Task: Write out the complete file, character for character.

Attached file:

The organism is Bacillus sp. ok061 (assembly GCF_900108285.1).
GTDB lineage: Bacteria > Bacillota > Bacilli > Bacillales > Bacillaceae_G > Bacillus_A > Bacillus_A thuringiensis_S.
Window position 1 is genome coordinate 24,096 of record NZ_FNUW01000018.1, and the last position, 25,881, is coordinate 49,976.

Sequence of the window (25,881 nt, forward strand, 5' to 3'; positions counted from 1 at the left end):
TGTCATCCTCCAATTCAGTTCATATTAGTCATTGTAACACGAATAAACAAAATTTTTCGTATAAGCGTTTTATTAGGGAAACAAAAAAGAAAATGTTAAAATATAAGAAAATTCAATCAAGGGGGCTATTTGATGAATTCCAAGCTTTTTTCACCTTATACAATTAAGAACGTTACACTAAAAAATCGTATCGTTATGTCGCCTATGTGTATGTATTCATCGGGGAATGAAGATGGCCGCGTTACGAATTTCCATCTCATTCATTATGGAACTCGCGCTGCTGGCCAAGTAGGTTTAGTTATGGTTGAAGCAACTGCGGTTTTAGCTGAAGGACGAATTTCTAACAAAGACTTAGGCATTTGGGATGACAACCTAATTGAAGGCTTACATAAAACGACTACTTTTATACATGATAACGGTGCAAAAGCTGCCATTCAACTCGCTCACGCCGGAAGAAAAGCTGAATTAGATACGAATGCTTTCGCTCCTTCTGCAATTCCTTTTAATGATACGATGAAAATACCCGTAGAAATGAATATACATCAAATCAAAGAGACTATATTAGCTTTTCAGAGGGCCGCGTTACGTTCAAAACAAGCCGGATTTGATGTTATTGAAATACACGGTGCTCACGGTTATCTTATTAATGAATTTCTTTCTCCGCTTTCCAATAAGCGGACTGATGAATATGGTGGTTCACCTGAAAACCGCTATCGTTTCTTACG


The organism is Bacillus sp. ok061 (assembly GCF_900108285.1).
GTDB lineage: Bacteria > Bacillota > Bacilli > Bacillales > Bacillaceae_G > Bacillus_A > Bacillus_A thuringiensis_S.
Window position 1 is genome coordinate 24,096 of record NZ_FNUW01000018.1, and the last position, 25,881, is coordinate 49,976.

Sequence of the window (25,881 nt, forward strand, 5' to 3'; positions counted from 1 at the left end):
TGTCATCCTCCAATTCAGTTCATATTAGTCATTGTAACACGAATAAACAAAATTTTTCGTATAAGCGTTTTATTAGGGAAACAAAAAAGAAAATGTTAAAATATAAGAAAATTCAATCAAGGGGGCTATTTGATGAATTCCAAGCTTTTTTCACCTTATACAATTAAGAACGTTACACTAAAAAATCGTATCGTTATGTCGCCTATGTGTATGTATTCATCGGGGAATGAAGATGGCCGCGTTACGAATTTCCATCTCATTCATTATGGAACTCGCGCTGCTGGCCAAGTAGGTTTAGTTATGGTTGAAGCAACTGCGGTTTTAGCTGAAGGACGAATTTCTAACAAAGACTTAGGCATTTGGGATGACAACCTAATTGAAGGCTTACATAAAACGACTACTTTTATACATGATAACGGTGCAAAAGCTGCCATTCAACTCGCTCACGCCGGAAGAAAAGCTGAATTAGATACGAATGCTTTCGCTCCTTCTGCAATTCCTTTTAATGATACGATGAAAATACCCGTAGAAATGAATATACATCAAATCAAAGAGACTATATTAGCTTTTCAGAGGGCCGCGTTACGTTCAAAACAAGCCGGATTTGATGTTATTGAAATACACGGTGCTCACGGTTATCTTATTAATGAATTTCTTTCTCCGCTTTCCAATAAGCGGACTGATGAATATGGTGGTTCACCTGAAAACCGCTATCGTTTCTTACG